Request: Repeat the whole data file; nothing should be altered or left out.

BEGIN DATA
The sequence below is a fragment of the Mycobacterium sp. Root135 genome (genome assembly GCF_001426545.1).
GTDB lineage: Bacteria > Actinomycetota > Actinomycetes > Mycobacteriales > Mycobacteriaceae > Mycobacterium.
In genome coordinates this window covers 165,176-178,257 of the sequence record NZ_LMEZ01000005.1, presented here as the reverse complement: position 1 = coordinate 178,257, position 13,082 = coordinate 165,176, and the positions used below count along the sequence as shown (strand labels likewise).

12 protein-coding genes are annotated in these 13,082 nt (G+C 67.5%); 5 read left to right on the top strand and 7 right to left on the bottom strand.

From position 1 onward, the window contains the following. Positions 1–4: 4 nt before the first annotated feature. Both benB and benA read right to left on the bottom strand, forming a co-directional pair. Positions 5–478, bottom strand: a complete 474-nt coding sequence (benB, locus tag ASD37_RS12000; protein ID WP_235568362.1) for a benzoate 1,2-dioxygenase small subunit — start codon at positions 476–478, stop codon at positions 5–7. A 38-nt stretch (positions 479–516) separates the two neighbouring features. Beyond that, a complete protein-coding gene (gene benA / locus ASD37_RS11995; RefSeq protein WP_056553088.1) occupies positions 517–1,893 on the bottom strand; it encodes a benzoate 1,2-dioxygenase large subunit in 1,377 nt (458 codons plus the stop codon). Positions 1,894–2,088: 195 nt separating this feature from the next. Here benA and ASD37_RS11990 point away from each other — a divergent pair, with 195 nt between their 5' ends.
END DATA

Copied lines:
The sequence below is a fragment of the Mycobacterium sp. Root135 genome (genome assembly GCF_001426545.1).
GTDB lineage: Bacteria > Actinomycetota > Actinomycetes > Mycobacteriales > Mycobacteriaceae > Mycobacterium.
In genome coordinates this window covers 165,176-178,257 of the sequence record NZ_LMEZ01000005.1, presented here as the reverse complement: position 1 = coordinate 178,257, position 13,082 = coordinate 165,176, and the positions used below count along the sequence as shown (strand labels likewise).

12 protein-coding genes are annotated in these 13,082 nt (G+C 67.5%); 5 read left to right on the top strand and 7 right to left on the bottom strand.

From position 1 onward, the window contains the following. Positions 1–4: 4 nt before the first annotated feature. Both benB and benA read right to left on the bottom strand, forming a co-directional pair. Positions 5–478, bottom strand: a complete 474-nt coding sequence (benB, locus tag ASD37_RS12000; protein ID WP_235568362.1) for a benzoate 1,2-dioxygenase small subunit — start codon at positions 476–478, stop codon at positions 5–7. A 38-nt stretch (positions 479–516) separates the two neighbouring features. Beyond that, a complete protein-coding gene (gene benA / locus ASD37_RS11995; RefSeq protein WP_056553088.1) occupies positions 517–1,893 on the bottom strand; it encodes a benzoate 1,2-dioxygenase large subunit in 1,377 nt (458 codons plus the stop codon). Positions 1,894–2,088: 195 nt separating this feature from the next. Here benA and ASD37_RS11990 point away from each other — a divergent pair, with 195 nt between their 5' ends.